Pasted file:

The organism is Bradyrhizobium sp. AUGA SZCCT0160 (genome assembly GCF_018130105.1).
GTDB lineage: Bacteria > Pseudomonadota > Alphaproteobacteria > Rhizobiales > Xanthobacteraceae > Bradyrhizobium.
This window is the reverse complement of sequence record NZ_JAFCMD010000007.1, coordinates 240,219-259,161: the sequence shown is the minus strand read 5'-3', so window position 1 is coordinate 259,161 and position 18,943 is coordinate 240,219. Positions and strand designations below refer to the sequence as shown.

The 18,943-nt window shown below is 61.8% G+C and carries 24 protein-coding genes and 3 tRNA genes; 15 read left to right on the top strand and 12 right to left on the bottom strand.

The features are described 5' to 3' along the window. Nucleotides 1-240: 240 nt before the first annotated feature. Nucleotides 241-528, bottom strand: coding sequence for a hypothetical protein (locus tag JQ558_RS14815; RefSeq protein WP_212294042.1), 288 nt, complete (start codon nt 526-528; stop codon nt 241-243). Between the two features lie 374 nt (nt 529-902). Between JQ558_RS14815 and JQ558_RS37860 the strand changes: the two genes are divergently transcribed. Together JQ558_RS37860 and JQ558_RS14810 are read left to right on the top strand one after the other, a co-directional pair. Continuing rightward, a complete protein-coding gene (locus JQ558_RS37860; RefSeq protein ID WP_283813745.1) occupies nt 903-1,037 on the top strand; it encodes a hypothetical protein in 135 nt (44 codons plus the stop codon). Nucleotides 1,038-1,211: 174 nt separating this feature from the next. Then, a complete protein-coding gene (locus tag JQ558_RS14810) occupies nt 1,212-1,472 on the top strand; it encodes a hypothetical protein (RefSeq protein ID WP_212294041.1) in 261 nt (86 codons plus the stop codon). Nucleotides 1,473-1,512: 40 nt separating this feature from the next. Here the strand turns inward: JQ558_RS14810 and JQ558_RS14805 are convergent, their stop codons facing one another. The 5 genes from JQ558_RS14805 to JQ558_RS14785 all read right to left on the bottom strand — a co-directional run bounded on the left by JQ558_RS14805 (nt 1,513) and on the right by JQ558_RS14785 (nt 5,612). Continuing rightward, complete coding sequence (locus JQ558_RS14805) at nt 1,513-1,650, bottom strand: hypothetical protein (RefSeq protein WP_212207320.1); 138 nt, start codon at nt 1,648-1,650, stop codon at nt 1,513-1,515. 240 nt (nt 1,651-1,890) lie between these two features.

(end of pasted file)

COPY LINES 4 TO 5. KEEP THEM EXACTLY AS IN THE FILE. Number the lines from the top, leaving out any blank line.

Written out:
The 18,943-nt window shown below is 61.8% G+C and carries 24 protein-coding genes and 3 tRNA genes; 15 read left to right on the top strand and 12 right to left on the bottom strand.

The features are described 5' to 3' along the window. Nucleotides 1-240: 240 nt before the first annotated feature. Nucleotides 241-528, bottom strand: coding sequence for a hypothetical protein (locus tag JQ558_RS14815; RefSeq protein WP_212294042.1), 288 nt, complete (start codon nt 526-528; stop codon nt 241-243). Between the two features lie 374 nt (nt 529-902). Between JQ558_RS14815 and JQ558_RS37860 the strand changes: the two genes are divergently transcribed. Together JQ558_RS37860 and JQ558_RS14810 are read left to right on the top strand one after the other, a co-directional pair. Continuing rightward, a complete protein-coding gene (locus JQ558_RS37860; RefSeq protein ID WP_283813745.1) occupies nt 903-1,037 on the top strand; it encodes a hypothetical protein in 135 nt (44 codons plus the stop codon). Nucleotides 1,038-1,211: 174 nt separating this feature from the next. Then, a complete protein-coding gene (locus tag JQ558_RS14810) occupies nt 1,212-1,472 on the top strand; it encodes a hypothetical protein (RefSeq protein ID WP_212294041.1) in 261 nt (86 codons plus the stop codon). Nucleotides 1,473-1,512: 40 nt separating this feature from the next. Here the strand turns inward: JQ558_RS14810 and JQ558_RS14805 are convergent, their stop codons facing one another. The 5 genes from JQ558_RS14805 to JQ558_RS14785 all read right to left on the bottom strand — a co-directional run bounded on the left by JQ558_RS14805 (nt 1,513) and on the right by JQ558_RS14785 (nt 5,612). Continuing rightward, complete coding sequence (locus JQ558_RS14805) at nt 1,513-1,650, bottom strand: hypothetical protein (RefSeq protein WP_212207320.1); 138 nt, start codon at nt 1,648-1,650, stop codon at nt 1,513-1,515. 240 nt (nt 1,651-1,890) lie between these two features.